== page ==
Dangers of Shooting Meth
Methamphetamine, a stimulant drug with some limited therapeutic use, has now become a highly addictive street drug. While it has been used to treat ADHD, most meth is illegally produced in small labs and sold on the street as a recreational drug. Alarmingly addictive with devastating consequences on the mind and body, meth is an easy drug to find on the street.
Methamphetamine is a synthetic drug that is manufactured illegally using commonly available materials. The process is highly unsafe, but it is relatively easy for some to acquire and requires little in the way of raw materials or equipment. The resulting crystal methamphetamine is highly dangerous and has a high potential for addiction and dependence.
There are a variety of delivery methods that people use to consume methamphetamine.
Oral ingestion produces a high after 15 to 20 minutes. When meth is snorted, the effects are felt in just 3 to 5 minutes. Smoking meth produces a quicker, more intense “rush.”
Injecting meth brings the effects even faster, sometimes generating a high even before the needle has left the arm. However, just as the effects come into the body quickly, they also depart in a short time span. The effects last only a few minutes, leading to repetitive use, over and over. This behavior is so common, the phrase “binging and crashing” is often used to describe it. The binging occurs with repetitive injection, while the crashing happens when the effects of the drug are no longer felt.
Once in the body, the effects of the drug are overwhelming. The brain is flooded with an unnaturally high potency of stimulating chemicals. The dopamine receptors, normally tasked with delivering pleasure in response to the normal joys of life, are awash with an incredibly powerful stimulant. Increased dopamine rapidly produces a rush of euphoria. The rapid firing of neurons then produces the immediate and intense results, which people using meth seek out over and over.
As people inject meth repeatedly, “track lines,” which are darkened veins along injection paths, puncture marks, and rashes, or “speed bumps,” form on the body and serve as tell-tale signs of abuse and addiction. Repeated injection often leads to collapsed, decaying veins. Abscesses are common to those who inject meth which, if left unattended, can lead to loss of limb. Puncturing the skin opens the way for skin infections and provides a conduit for bacteria and viruses like hepatitis, tuberculosis and HIV. Sharing needles make these diseases more likely.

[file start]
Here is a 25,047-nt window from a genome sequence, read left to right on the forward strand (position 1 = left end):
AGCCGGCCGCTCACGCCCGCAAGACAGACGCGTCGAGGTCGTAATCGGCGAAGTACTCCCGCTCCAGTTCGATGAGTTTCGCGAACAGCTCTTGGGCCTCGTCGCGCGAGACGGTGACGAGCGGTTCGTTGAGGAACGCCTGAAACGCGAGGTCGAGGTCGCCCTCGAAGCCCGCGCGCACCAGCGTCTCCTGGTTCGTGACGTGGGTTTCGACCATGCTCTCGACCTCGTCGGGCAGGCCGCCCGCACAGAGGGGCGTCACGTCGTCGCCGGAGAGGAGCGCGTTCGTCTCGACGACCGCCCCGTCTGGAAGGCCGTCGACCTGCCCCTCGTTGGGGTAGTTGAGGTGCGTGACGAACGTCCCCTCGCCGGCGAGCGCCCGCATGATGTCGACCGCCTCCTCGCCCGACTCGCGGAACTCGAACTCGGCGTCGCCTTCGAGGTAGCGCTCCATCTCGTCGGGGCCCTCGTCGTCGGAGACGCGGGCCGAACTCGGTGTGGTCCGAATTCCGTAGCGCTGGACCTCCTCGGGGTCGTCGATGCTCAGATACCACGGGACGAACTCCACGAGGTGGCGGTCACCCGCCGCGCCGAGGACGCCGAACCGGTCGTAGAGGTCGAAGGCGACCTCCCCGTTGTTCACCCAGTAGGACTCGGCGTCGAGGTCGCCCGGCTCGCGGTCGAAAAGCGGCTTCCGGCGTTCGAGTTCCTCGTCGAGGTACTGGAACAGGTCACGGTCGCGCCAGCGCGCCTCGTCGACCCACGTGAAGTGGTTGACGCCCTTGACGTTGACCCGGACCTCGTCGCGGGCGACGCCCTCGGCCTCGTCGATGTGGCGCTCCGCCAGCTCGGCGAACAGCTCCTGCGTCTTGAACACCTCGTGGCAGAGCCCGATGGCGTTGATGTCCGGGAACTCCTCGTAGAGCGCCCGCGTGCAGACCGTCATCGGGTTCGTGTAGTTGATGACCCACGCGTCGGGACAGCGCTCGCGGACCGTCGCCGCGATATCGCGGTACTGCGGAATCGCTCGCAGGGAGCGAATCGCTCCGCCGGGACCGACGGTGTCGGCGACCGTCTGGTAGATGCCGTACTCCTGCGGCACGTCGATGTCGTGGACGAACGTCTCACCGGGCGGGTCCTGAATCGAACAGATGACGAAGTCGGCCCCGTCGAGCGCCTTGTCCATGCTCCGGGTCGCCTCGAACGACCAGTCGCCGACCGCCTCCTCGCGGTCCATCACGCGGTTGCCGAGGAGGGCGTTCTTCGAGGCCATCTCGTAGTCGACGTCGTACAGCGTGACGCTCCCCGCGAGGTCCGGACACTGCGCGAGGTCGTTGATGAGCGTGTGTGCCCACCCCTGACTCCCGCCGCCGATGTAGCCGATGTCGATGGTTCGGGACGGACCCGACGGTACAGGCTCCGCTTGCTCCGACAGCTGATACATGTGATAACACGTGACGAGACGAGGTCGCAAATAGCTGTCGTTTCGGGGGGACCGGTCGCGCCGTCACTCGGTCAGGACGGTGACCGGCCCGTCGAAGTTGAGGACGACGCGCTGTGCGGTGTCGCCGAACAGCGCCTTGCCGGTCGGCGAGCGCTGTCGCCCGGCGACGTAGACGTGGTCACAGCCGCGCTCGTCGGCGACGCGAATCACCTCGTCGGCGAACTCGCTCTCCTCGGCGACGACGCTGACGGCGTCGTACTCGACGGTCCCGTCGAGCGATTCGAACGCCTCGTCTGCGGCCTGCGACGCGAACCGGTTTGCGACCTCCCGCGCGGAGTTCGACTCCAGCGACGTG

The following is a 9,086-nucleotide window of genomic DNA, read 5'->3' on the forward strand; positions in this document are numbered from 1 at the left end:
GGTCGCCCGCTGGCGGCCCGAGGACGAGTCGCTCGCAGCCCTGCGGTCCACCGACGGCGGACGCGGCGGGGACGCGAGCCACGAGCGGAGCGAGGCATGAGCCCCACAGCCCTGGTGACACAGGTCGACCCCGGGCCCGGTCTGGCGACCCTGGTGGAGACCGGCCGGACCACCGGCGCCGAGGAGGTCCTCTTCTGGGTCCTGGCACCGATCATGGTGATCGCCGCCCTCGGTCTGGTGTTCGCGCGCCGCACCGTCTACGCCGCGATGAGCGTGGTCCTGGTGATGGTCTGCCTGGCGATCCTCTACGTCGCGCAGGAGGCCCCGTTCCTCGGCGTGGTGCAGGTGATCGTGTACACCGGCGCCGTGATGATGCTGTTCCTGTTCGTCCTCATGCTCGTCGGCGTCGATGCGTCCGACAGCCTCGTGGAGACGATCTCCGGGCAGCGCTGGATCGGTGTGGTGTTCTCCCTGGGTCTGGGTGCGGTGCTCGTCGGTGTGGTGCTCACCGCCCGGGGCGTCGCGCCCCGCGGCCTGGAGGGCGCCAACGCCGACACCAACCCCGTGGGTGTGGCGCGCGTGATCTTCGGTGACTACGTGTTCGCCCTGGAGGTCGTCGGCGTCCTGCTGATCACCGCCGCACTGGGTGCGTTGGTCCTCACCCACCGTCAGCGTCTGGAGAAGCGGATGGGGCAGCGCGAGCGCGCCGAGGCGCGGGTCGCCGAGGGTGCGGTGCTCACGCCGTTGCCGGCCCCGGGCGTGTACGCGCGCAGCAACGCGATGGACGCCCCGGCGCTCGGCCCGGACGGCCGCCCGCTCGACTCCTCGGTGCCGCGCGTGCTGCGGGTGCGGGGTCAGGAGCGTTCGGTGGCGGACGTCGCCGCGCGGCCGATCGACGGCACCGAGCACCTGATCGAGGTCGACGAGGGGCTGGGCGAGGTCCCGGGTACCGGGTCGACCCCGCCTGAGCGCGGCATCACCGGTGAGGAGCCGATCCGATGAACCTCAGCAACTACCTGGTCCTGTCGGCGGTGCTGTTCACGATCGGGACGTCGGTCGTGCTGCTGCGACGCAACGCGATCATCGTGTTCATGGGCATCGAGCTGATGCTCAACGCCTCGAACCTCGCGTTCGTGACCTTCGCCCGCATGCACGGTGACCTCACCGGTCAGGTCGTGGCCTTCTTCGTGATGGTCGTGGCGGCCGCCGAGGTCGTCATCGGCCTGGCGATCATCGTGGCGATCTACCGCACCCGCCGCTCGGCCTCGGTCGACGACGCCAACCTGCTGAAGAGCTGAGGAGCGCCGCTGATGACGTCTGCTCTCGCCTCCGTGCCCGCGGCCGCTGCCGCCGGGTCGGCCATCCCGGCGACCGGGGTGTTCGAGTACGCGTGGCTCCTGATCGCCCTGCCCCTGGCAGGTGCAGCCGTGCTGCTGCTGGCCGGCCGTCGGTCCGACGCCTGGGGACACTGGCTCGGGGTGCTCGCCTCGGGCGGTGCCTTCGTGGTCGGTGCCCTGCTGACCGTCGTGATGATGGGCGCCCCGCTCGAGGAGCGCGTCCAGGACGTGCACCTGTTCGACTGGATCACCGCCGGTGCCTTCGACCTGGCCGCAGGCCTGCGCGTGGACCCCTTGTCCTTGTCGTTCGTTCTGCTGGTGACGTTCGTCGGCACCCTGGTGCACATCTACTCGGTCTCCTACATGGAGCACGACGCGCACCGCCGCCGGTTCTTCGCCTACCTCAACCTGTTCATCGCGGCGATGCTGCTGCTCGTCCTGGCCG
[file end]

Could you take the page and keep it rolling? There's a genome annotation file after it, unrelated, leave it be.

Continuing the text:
In addition to the consequences of injecting meth, the drug itself causes anxiety, confusion, violent behavior, “meth mouth,” persistent itching, paranoia, hallucinations, stroke, heart attack, organ damage, bleeding in the brain, impaired ability to learn and death.
The chance of overdosing while injecting is greater than that of other use methods. The large amounts of meth that are injected can lead to death. Even if the overdose is not lethal, the resulting hallucinations and paranoia can linger for years. Repeated seizures and strokes, which occur during or after an overdose, can cause permanent damage to the brain, heart and kidneys.
Ice, or crystal meth, is the purest and most potent version of methamphetamine, usually in the form of crystalline rocks. Rather than being snorted, crystal meth is commonly smoked and gives an amplified version of euphoria to users. This version can also be injected, as the “ice” turns to liquid once heated.
Because it is more pure than regular meth, ice is more addictive and creates an extended high that users can feel up to 24 hours after use. It is typically manufactured in chemical “super labs” that can preserve its potency with little to no additives.
Using methamphetamine in any form can result in a number of harmful side effects and health risks. Some of the most common symptoms of meth abuse include:
- Dilated pupils
- Teeth grinding
- Meth sores
- Meth mouth
- Kidney failure
- Bacterial infections
Methamphetamine addiction does not have to be a journey taken alone. With help from resources like The Recovery Village, you will be one step closer to a healthier life and a successful recovery. Let our team of trained medical professionals guide you to the best treatment program to address your needs. In time and with support, you too can gain the skills necessary to help overcome your addiction.
Inside Addiction, Nov. 24–30: Trump’s Medicare Proposal, Amanda Bynes’ History of Addiction, Bruce Springsteen’s Mental HealthNovember 30, 2018
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